At this stage, no one knows just how much the virus will affect the global economy. We know that tourism-dependent destinations (e.g., Thailand) are already suffering and that factories and operations for many of the world’s biggest manufacturers have been seriously disrupted.

The fact is that the Chinese economy is larger and far more integrated in the global economy than it was at the time of the SARS pandemic of 2002/03. And, as all our readers are aware, the international education industry is highly reliant on student outflows from China. The number of Chinese studying abroad in various destinations has grown from less than 150,000 in 2002/03 to over 662,000 as of 2018. Chinese now make up at least a quarter of all international students on campuses in the US, UK, Canada, Australia, Japan, New Zealand, and South Korea.

Whether Covid-19 will cost economies, and our industry in particular, more than SARS (which inflicted billions of dollars of damage) depends on when (and if) the virus’s spread and lethality can be brought under control. According to the Financial Times, Morgan Stanley has issued the following estimates:

“If work resumes on 10 February, the hit to global growth is forecast at around 15 to 30 basis points during the first quarter. A gradual return to work as migrant workers and logistics face challenges could limit growth by 35 to 50 bp and an extended disruption where the outbreak does not peak until April, could see a 50 to 75 bp hit for the first quarter and a 35 to 50 basis point hit for the first half of 2020. In the near term, there are still uncertainties as to how quickly the coronavirus situation will be brought under control and when production and goods transportation services will be ramped up to normal levels.”

Editor’s note: a basis point is equivalent to .01% (1/100th of a percent). To put the above projections in context, global growth was expected to be 3.2% in 2019. The high end of the estimates given here would see worldwide growth reduced by as much as .75% – or roughly one quarter of total growth for the year.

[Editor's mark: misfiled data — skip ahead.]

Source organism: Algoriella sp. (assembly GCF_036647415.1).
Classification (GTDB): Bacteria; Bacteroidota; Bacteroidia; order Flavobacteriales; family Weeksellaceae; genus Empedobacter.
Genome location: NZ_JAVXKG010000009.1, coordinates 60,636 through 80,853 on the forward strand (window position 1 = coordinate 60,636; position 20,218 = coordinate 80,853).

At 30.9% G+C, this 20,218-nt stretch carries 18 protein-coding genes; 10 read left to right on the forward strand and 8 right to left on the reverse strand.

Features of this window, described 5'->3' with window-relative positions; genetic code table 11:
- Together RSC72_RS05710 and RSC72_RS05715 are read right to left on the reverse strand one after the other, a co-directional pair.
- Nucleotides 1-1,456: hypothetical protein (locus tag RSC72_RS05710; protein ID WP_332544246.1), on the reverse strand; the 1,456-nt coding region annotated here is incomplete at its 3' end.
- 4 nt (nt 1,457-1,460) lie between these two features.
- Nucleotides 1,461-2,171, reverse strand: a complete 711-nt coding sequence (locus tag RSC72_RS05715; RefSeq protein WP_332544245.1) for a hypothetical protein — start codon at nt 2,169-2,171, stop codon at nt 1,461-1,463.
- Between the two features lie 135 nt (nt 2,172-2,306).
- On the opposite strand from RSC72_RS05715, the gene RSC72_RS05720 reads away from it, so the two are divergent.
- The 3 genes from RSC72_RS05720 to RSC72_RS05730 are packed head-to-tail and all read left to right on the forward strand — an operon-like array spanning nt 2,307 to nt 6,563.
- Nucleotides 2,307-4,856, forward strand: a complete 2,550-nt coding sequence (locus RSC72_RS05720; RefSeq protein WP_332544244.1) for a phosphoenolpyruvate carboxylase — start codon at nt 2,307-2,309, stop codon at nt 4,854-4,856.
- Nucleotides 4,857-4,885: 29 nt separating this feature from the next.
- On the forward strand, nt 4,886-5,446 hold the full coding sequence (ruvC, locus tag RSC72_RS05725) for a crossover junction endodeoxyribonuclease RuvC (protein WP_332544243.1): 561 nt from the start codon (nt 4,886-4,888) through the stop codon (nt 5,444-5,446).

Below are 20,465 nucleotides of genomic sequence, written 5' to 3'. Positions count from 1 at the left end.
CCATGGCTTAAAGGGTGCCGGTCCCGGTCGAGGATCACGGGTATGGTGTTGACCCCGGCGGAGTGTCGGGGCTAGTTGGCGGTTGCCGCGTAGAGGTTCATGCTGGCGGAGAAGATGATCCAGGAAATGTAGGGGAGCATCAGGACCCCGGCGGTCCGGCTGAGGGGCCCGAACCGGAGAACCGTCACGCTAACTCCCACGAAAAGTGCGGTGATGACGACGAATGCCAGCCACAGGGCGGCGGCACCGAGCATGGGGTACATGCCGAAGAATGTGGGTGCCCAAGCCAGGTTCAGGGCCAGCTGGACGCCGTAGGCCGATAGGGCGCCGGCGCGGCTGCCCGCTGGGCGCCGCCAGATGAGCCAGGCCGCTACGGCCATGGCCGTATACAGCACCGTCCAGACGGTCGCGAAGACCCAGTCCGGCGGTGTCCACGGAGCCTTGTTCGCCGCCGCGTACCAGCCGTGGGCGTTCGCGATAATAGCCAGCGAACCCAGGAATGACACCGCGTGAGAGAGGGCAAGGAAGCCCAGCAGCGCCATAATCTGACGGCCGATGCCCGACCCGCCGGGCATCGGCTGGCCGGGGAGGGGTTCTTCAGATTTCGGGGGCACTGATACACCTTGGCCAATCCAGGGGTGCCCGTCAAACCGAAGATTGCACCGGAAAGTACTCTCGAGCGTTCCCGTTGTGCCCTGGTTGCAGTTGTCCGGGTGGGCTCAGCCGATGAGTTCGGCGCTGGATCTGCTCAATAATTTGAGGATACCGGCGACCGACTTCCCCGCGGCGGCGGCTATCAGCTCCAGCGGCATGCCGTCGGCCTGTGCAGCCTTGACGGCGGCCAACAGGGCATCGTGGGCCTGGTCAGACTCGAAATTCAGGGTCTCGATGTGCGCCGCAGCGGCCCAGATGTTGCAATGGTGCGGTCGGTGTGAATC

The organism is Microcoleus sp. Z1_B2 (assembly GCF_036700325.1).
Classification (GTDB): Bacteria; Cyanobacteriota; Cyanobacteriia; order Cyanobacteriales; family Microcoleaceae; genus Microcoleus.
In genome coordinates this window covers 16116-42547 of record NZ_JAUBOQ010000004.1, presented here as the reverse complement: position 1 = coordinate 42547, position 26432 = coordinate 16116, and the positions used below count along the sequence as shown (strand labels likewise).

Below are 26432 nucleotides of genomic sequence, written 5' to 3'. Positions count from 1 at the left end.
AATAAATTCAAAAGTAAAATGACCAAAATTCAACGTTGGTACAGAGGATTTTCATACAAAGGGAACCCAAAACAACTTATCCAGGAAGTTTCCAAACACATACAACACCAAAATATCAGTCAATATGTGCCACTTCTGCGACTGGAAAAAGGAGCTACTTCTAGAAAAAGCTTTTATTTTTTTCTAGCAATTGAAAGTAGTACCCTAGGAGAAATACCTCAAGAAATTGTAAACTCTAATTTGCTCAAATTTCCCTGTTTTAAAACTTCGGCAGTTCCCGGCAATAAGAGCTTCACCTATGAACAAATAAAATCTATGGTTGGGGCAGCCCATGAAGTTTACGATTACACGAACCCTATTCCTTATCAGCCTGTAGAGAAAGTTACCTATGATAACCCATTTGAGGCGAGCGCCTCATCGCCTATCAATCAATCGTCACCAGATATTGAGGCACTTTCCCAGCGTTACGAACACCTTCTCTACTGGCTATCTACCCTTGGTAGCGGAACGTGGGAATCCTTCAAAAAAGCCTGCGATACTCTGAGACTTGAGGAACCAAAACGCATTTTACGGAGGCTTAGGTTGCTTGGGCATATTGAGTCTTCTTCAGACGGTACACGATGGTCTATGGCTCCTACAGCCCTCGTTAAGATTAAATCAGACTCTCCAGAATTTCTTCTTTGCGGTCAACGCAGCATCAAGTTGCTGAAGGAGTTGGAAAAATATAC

If we look back to SARS and its impact on international education, we can see that it depressed Chinese outbound immediately and for some time. For example, there was a nearly 5% drop in Chinese enrolments in the US in 2003 (during and immediately after the SARS outbreak). The number then recovered very slowly over the next two years (1.2% growth in 2004; .1% in 2005) before resuming more robust growth in 2006. 

The fallout from SARS for international educators was a result of:

  • Greater reluctance to travel because of public health concerns;
  • Decreased ability of Chinese families to fund study abroad because of economic fallout from the pandemic;
  • Disruption in marketing and recruitment activity on the part of agents and foreign educators because of the outbreak.

We could reasonably expect this same pattern to play out around the current outbreak, with the obvious caution that it is too early to measure the true scale of the impact of the coronavirus.

Australian universities adopting various strategies

UNSW Sydney vice-chancellor Ian Jacobs told Times Higher Education, with reference to Covid-19, that “things could be worse.” He continued,

“This is likely to [last] for a fixed time until it is safe to remove the travel restrictions, and we will plan accordingly. There are a variety of ways any sensible organisation would deal with this sort of issue. In some ways it’s good to be tested, not that we would have asked for this.”

Professor Jacobs pointed to the flexibility in the Australian university calendar as being a potential game changer in terms of how much Chinese students, and the sector itself, is affected:

“[The trimester-based calendar] means that instead of having just two entry points to our programme, we have three. We have a timetable that was deliberately designed to allow flexibility. [For] those who can’t arrive on 28 February it’s not a big problem because they can enrol for term 2, which commences on 1 June. They will be able to cover the courses they’ve missed and graduate on time as planned.”

UNSW established a “future fund” several years ago to have on hand in case of emergencies such as Covid-19, a fund Professor Jacobs says is designed “to give us enough time to put in place a long-term plan if we need it.”

THE further reports that across the university sector in Australia, there are a variety of approaches to minimising the impact of Covid-19 for students, from deferred start dates to more online/off-campus learning modalities.

Weeks ago, The Australian predicted that the cost of Covid-19 to Australia’s international education sector might be up to AUS$8 billion (£4.1 billion), taking into account tuition fee refunds, accommodation costs and the need to reorganise teaching calendars.”

As in Australia, institutions and schools in other study destinations are also having to quickly come up with protocols as a result of Covid-19, including suspending student exchanges and study abroad terms due to begin this month. Michael Schoenfeld, a spokesman for Duke University in Durham, North Carolina, told Bloomberg News that,

“You’d be hard pressed to find a major US university that doesn’t have some form of engagement in China. If you’re a global institution and you’re not prepared for something of this scale, you’re going to have to get there.”

For additional background, please see: